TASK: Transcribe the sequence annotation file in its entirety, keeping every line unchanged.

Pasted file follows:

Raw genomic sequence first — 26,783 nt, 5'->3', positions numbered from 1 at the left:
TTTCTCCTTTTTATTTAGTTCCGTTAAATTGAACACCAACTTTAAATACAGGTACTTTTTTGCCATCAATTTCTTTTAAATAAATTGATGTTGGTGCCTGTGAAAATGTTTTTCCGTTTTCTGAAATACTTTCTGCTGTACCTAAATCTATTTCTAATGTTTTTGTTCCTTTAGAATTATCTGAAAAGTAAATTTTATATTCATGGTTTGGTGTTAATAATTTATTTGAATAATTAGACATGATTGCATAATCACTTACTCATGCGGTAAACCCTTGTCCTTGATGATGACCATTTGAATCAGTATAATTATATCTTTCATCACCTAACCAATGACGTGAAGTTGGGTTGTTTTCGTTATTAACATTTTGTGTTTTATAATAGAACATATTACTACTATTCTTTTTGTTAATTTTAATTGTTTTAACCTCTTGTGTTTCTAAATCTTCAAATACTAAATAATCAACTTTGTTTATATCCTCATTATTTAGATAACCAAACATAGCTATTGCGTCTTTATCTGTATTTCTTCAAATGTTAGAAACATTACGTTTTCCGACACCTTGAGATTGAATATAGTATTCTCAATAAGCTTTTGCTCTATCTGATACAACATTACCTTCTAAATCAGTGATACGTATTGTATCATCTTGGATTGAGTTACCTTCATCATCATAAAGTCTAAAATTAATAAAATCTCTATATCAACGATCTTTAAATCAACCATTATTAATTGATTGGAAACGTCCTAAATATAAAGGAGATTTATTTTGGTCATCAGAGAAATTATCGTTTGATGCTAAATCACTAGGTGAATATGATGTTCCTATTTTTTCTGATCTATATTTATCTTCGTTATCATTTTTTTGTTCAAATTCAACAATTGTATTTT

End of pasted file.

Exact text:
Raw genomic sequence first — 26,783 nt, 5'->3', positions numbered from 1 at the left:
TTTCTCCTTTTTATTTAGTTCCGTTAAATTGAACACCAACTTTAAATACAGGTACTTTTTTGCCATCAATTTCTTTTAAATAAATTGATGTTGGTGCCTGTGAAAATGTTTTTCCGTTTTCTGAAATACTTTCTGCTGTACCTAAATCTATTTCTAATGTTTTTGTTCCTTTAGAATTATCTGAAAAGTAAATTTTATATTCATGGTTTGGTGTTAATAATTTATTTGAATAATTAGACATGATTGCATAATCACTTACTCATGCGGTAAACCCTTGTCCTTGATGATGACCATTTGAATCAGTATAATTATATCTTTCATCACCTAACCAATGACGTGAAGTTGGGTTGTTTTCGTTATTAACATTTTGTGTTTTATAATAGAACATATTACTACTATTCTTTTTGTTAATTTTAATTGTTTTAACCTCTTGTGTTTCTAAATCTTCAAATACTAAATAATCAACTTTGTTTATATCCTCATTATTTAGATAACCAAACATAGCTATTGCGTCTTTATCTGTATTTCTTCAAATGTTAGAAACATTACGTTTTCCGACACCTTGAGATTGAATATAGTATTCTCAATAAGCTTTTGCTCTATCTGATACAACATTACCTTCTAAATCAGTGATACGTATTGTATCATCTTGGATTGAGTTACCTTCATCATCATAAAGTCTAAAATTAATAAAATCTCTATATCAACGATCTTTAAATCAACCATTATTAATTGATTGGAAACGTCCTAAATATAAAGGAGATTTATTTTGGTCATCAGAGAAATTATCGTTTGATGCTAAATCACTAGGTGAATATGATGTTCCTATTTTTTCTGATCTATATTTATCTTCGTTATCATTTTTTTGTTCAAATTCAACAATTGTATTTT